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New Mexico lawmakers don't get a salary. Some say it's time for a paycheck

SANTA FE, N.M. (AP) — Members of New Mexico's Legislature are the only state lawmakers in the country who aren't paid a salary for their service, but voters might change that as a referendum on giving legislators a steady paycheck gains traction.

A Democratic-sponsored initiative to provide New Mexico legislators with regular salaries earned its first committee endorsement Friday, over the objections of Republicans in the legislative minority.

The proposed constitutional amendment would scrap a ban on legislative salaries and create an independent commission to set and adjust future pay for the state's 112 legislators. Similar proposals have stalled in recent years.

Salary figures aren’t specified and would be determined later by a nine-member “citizens commission on legislative salaries.” Salaries would take effect as soon as July 2026.

Currently, New Mexico legislators do receive mileage reimbursements for travel and a daily stipend toward expenses like room and board during legislative sessions. Those who serve at least 10 years qualify for partial retirement benefits at a subsidized rate through a public employee pension fund.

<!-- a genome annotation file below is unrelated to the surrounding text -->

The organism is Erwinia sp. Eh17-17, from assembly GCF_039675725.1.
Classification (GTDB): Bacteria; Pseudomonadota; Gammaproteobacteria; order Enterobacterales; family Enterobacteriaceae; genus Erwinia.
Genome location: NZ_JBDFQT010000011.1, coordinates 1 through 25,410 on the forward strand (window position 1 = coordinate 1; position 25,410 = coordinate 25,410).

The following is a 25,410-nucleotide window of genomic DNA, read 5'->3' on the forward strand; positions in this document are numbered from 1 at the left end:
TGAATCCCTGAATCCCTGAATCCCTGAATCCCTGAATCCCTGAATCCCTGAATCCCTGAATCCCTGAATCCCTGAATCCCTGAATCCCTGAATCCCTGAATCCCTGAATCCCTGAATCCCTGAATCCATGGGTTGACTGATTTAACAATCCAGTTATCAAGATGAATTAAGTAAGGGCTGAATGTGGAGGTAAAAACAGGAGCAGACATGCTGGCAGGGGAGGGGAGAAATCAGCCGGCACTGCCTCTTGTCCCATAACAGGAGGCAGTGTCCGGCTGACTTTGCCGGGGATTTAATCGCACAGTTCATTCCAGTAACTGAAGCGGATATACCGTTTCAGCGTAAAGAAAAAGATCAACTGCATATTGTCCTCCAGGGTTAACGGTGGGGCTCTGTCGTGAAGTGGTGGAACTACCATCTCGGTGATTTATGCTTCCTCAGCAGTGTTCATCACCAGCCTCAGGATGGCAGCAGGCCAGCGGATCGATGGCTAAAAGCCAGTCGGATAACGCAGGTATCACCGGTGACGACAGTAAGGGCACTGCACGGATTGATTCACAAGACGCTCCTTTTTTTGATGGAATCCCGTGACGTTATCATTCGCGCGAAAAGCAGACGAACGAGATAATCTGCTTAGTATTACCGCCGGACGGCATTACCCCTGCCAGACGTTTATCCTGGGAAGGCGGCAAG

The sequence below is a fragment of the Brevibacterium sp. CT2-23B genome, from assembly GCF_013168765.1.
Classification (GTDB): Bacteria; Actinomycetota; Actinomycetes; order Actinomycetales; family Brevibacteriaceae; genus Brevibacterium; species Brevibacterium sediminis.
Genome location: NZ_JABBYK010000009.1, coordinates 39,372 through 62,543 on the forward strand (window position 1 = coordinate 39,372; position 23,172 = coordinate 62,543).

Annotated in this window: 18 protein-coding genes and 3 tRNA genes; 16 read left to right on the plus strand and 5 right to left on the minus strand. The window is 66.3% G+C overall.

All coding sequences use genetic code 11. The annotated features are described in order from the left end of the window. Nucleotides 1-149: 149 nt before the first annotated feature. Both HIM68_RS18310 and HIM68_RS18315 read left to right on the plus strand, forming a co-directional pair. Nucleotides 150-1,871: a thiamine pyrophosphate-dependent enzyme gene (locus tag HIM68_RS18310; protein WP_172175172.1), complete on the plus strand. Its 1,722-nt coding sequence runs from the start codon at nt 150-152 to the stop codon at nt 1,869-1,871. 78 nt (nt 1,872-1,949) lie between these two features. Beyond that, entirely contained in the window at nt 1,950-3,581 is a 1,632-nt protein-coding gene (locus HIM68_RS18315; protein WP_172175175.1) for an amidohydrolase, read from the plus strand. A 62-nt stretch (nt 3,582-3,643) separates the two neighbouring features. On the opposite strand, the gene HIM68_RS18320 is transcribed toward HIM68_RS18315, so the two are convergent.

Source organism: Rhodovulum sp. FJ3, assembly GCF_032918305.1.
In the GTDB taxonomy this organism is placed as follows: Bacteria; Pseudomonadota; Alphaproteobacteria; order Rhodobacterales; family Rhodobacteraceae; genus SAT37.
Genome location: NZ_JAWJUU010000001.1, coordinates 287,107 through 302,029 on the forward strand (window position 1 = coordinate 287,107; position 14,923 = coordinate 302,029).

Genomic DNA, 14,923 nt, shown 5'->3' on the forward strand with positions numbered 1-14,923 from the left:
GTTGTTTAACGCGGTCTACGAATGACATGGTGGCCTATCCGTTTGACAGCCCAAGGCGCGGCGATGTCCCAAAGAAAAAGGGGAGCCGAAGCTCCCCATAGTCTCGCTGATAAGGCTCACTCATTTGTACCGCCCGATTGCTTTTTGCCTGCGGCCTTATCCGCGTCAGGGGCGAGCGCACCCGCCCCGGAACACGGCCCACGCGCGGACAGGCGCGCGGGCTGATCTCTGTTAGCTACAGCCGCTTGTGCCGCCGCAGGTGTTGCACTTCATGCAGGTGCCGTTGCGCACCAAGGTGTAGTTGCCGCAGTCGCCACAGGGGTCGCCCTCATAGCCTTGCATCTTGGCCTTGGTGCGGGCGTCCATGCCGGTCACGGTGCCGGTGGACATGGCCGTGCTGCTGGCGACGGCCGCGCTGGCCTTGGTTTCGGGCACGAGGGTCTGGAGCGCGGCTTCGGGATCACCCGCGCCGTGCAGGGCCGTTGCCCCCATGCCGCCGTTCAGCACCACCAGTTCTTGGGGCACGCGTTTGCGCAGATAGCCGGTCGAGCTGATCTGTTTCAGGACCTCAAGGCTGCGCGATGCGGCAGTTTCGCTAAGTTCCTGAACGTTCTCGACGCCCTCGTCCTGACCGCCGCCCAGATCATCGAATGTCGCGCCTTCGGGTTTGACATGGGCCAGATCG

Advocates for legislative salaries in New Mexico say they are looking for ways instill greater professionalism and make elected office more accessible to people of limited economic means.

“I know there's a lot of pride in being a ‘citizen legislature,’” said Democratic state Rep. Angelica Rubio of Las Cruces, co-sponsor the initiative. “I believe that we're leaving a lot of people out of being able to represent their communities.

“It's a privilege to serve in the Legislature — but it's that much more of a ‘privilege’ when it comes to finances and when a person can't afford to do this,” she said.

Republican state Rep. Martin Zamora of Clovis voted against the initiative in committee, expressing unease with a referendum on unspecified salaries.

“We're going to ask the public to vote on this resolution but they're not really going to be given the facts,” said Zamora, a farmer. “What if we did give ourselves an outrageous amount of pay for doing this job, and the citizens would say, ‘Hey, that’s not what I voted on.’”

Already this year, state lawmakers in Alaska received a 67% salary increase and New Jersey’s governor signed off on legislative salary increases amid concerns about rising costs and efforts to attract younger people or those with families to run and serve as legislators.

In New Mexico, a three-fifths vote of approval in both the House and Senate would send the proposed constitutional amendment to a statewide vote in November.

A separate referendum proposal would lengthen the Legislature’s short 30-day legislative session in even years to 60 days.